——
4/11/2016

I had barely stepped over the threshold
When the thunderstorm came.
It raged about most violently-
But I was curious all the same.

So I stepped out from under the shelter
And let the rain wash down upon my head
Then lightning struck – I fell.
And so I took myself for dead.

But with each raindrop that pricked my skin
and each clap of thunder that made me shudder
More and more I came to see
I was as alive and living as ever.

You know a beautiful chord has made an appearance when a hushed peace suddenly falls like a veil upon the room and comes to settle somewhere at the bottom of your heart. The vocal arrangements of Loch Lomond have many of these moments. Yet like other kinds of beautiful creations of art, songs like these often belie some sort of poignant history.

“Me and my true love will never meet again on the bonnie bonnie banks of Loch Lomond” – that’s the line I’ve always heard and remembered from all the times I’ve listened to the King’s Singers’ Loch Lomond, and I’ve always assumed it’s a song about separated lovers. Sad enough, of course, but more wistful and yearning than tragic. Then the other night, I found myself fully immersed in this song for the first time, and was then moved to properly look up the lyrics.

There are apparently a few versions of the history to this traditional Scottish song. Most are related to the Jacobite uprising of 1745, and turns out the stories are really quite sad. The saddest of all to me is this one that is rather suggestive of Sophie’s choice (excerpted from Wikipedia):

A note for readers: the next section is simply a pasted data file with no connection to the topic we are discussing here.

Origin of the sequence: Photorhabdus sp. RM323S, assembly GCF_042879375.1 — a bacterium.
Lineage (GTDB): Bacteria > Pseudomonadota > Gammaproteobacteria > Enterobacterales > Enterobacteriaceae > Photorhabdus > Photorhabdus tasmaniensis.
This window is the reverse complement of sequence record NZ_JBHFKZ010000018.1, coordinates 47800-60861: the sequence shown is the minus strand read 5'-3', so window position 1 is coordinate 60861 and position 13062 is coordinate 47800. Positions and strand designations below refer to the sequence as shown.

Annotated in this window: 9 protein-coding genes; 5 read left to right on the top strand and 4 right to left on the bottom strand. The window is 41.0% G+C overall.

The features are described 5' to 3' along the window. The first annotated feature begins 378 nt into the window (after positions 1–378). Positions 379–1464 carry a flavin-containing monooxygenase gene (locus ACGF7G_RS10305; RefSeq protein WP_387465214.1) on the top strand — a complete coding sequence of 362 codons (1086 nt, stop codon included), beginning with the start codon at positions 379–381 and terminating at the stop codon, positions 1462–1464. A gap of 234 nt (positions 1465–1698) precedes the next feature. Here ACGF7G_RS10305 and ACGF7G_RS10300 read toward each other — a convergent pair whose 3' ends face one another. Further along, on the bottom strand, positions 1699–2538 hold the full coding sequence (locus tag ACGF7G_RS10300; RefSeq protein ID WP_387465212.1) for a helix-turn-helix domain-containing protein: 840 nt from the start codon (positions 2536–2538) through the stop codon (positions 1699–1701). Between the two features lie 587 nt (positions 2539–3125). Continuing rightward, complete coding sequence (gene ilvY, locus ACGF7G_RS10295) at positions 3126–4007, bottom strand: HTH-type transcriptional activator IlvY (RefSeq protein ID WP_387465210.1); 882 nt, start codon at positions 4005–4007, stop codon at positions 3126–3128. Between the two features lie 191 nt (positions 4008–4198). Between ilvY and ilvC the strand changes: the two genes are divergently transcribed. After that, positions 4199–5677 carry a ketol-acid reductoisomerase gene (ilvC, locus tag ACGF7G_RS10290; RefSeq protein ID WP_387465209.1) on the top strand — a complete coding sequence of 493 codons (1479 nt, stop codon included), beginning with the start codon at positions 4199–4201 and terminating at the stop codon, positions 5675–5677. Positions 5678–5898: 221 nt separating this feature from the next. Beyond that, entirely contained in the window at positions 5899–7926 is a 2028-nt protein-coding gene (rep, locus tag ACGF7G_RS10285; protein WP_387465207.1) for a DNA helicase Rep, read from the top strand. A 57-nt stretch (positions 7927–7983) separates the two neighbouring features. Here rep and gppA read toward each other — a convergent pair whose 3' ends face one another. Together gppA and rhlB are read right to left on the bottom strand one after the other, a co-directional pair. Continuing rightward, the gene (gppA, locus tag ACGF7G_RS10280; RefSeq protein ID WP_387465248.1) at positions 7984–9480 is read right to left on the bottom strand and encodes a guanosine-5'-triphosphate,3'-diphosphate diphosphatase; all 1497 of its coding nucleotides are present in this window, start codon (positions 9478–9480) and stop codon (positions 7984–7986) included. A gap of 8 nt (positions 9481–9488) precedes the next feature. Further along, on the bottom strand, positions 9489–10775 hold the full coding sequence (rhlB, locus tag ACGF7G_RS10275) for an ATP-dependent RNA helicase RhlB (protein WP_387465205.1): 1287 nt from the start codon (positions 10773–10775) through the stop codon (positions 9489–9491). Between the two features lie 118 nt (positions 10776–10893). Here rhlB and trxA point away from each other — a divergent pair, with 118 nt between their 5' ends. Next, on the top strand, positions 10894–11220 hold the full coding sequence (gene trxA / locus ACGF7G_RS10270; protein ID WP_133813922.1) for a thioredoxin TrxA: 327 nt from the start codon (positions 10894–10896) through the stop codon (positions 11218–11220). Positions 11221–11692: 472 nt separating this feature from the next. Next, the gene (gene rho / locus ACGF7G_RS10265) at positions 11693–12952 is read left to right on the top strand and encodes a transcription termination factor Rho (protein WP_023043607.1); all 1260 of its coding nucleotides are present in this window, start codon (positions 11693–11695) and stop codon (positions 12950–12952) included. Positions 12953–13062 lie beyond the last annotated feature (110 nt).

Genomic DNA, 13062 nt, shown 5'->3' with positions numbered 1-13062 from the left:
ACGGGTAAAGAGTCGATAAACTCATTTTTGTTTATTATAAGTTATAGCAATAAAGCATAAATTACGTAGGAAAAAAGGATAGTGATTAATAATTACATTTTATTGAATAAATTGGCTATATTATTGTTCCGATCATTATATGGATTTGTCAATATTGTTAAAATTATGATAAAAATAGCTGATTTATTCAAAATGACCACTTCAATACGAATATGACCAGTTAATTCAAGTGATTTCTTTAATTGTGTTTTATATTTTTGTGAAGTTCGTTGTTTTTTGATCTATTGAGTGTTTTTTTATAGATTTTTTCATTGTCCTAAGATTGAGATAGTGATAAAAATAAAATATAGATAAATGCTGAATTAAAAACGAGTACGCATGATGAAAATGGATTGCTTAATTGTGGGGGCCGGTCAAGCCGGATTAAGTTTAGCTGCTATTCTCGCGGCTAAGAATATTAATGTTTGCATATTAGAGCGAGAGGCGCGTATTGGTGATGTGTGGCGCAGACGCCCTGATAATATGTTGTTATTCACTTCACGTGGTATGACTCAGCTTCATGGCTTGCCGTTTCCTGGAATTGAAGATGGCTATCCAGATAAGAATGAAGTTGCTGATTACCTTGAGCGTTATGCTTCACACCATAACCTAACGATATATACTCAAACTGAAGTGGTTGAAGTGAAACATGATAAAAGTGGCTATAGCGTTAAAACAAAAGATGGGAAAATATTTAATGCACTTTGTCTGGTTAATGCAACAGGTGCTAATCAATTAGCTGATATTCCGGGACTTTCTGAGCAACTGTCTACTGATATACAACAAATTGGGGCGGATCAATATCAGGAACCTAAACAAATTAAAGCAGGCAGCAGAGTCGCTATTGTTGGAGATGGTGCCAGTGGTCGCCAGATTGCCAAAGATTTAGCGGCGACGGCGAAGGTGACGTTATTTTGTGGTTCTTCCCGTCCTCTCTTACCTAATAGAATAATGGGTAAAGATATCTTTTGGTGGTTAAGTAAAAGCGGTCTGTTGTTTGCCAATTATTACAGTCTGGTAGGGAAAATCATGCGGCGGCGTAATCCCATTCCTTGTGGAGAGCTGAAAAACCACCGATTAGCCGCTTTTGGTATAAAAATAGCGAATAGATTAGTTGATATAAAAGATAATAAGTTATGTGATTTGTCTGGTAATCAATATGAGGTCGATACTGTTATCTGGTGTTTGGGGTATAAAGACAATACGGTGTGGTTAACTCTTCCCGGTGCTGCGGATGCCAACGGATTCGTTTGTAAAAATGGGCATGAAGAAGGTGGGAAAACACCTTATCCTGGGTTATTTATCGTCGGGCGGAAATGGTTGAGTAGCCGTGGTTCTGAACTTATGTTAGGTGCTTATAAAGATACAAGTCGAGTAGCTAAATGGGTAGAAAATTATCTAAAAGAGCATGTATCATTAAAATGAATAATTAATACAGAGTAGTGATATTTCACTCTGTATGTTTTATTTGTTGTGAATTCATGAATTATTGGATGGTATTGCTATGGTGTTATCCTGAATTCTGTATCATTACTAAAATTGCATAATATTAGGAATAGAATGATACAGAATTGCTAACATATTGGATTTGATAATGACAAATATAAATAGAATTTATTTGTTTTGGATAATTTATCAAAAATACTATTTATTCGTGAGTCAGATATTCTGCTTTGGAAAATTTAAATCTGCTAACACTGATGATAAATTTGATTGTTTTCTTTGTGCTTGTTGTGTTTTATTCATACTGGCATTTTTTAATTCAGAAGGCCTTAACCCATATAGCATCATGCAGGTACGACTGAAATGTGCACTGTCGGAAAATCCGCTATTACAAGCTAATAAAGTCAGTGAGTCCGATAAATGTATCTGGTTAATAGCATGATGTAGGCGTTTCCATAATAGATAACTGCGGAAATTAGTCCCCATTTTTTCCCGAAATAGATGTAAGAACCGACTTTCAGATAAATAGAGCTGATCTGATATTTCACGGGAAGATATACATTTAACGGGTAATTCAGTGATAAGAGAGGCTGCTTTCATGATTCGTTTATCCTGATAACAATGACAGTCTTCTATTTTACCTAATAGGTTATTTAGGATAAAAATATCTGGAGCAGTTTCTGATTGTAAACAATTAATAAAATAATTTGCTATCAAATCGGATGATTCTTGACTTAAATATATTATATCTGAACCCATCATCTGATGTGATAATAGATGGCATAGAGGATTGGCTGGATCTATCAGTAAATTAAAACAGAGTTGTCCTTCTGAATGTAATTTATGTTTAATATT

“The Hanoverian British victors were known to play cruel games on the captured Jacobites, and would supposedly find a pair of either brothers or friends and tell them one could live and the other would be executed, and it was up to the pair to decide….The song is sung by the brother or friend who chose or was chosen to die. He is therefore telling his friend that they will both go back to Scotland, but he will go on the “low road”, his body being paraded along the main road controlled by the Duke of Cumberland’s forces, whereas his friend will have to head for the hilltops, taking longer to get back.”

Oh, how my heart aches now…but! Like any good old folk song (so I have come to discover from my excellent sample size of 2), there is of course a jazz version – a lovely chirpy thing, complete with bagpipe vibes, that one just must do the lindy hop to as one traipses between the living room and the kitchen. Here it is.

P.s. I would be remiss not to also share the King’s Singers version and this choral version that makes me want to cry, and then pick up a black ring binder and dive into a choir right now. There’s also a great arrangement by Jonathan Quick on spotify that starts with giving me warm fuzzy feelings, then makes me think of galloping about on a horse, and then finally reminds me of Vuelie.

August 2019